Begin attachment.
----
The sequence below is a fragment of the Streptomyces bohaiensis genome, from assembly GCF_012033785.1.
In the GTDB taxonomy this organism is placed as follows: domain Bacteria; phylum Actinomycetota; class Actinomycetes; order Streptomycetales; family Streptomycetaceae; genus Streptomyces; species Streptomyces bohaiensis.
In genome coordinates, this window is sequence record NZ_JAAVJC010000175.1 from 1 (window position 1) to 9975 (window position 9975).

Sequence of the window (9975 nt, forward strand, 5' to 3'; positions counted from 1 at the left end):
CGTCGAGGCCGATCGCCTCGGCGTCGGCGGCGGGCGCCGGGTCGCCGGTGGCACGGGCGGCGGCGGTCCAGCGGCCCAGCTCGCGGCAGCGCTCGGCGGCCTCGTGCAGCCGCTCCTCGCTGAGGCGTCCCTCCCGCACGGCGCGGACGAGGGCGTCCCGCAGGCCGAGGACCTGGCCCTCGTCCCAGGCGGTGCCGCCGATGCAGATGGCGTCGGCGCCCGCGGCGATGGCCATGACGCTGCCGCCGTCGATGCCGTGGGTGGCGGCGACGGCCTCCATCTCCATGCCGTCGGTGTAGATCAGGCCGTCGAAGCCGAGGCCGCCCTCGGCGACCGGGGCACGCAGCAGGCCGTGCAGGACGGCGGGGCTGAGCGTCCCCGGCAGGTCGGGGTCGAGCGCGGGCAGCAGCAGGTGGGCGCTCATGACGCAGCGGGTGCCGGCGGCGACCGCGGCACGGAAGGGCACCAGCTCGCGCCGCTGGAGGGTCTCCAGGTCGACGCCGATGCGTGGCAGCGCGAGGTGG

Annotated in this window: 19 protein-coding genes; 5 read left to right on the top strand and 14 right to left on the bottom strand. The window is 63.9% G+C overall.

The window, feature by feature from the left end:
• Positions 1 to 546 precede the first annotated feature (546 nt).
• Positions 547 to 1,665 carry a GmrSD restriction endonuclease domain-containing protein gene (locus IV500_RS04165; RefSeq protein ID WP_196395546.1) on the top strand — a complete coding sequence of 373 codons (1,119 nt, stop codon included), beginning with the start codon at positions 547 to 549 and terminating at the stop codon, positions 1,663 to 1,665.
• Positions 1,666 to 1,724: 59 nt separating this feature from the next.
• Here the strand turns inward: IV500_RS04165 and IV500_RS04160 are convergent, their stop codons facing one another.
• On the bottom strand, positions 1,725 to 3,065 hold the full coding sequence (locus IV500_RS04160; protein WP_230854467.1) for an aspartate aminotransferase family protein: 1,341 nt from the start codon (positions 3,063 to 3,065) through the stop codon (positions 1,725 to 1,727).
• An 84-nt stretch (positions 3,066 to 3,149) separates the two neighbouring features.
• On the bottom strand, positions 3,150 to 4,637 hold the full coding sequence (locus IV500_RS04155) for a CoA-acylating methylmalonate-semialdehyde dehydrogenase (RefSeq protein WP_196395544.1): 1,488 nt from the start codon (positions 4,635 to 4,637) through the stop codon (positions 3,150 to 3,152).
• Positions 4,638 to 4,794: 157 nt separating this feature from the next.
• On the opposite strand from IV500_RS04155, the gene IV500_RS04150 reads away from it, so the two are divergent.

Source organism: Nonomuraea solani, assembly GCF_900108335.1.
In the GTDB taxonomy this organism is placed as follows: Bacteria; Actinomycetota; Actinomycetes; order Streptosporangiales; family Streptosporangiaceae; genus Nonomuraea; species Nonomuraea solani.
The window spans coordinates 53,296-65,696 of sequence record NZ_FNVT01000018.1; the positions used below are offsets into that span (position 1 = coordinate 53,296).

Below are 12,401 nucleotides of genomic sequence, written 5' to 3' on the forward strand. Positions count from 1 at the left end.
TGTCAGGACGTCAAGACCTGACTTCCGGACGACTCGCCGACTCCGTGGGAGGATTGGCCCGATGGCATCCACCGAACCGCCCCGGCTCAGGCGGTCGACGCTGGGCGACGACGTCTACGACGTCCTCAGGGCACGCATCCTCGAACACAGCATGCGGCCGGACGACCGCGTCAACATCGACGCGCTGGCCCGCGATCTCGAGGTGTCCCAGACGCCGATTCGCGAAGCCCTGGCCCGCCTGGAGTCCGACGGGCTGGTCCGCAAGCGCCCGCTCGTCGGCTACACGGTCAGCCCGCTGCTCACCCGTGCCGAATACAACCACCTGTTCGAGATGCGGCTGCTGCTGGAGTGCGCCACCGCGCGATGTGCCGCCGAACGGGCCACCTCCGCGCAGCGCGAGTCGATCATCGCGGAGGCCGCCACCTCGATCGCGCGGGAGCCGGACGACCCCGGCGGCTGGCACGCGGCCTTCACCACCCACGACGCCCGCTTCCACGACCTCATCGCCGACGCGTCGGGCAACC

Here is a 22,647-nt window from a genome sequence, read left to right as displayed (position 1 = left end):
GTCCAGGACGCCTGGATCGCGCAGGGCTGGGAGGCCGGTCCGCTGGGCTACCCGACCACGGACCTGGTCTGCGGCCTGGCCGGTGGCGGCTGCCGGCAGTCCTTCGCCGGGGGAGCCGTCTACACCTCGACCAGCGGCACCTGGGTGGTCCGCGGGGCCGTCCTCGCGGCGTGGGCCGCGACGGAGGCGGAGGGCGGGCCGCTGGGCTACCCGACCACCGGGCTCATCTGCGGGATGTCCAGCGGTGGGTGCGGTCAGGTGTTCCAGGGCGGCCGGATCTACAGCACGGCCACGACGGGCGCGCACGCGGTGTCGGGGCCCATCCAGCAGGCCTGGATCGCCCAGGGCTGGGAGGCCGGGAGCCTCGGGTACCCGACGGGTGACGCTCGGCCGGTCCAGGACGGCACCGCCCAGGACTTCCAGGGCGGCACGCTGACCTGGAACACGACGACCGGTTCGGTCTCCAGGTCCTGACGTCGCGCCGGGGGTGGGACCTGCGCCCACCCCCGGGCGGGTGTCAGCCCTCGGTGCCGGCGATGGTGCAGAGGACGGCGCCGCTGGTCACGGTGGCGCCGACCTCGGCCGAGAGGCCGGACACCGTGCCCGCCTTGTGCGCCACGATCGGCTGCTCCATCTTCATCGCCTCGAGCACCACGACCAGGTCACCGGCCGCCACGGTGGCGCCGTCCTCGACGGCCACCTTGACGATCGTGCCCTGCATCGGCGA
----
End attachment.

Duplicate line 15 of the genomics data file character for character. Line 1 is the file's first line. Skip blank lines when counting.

• Positions 4,638 to 4,794: 157 nt separating this feature from the next.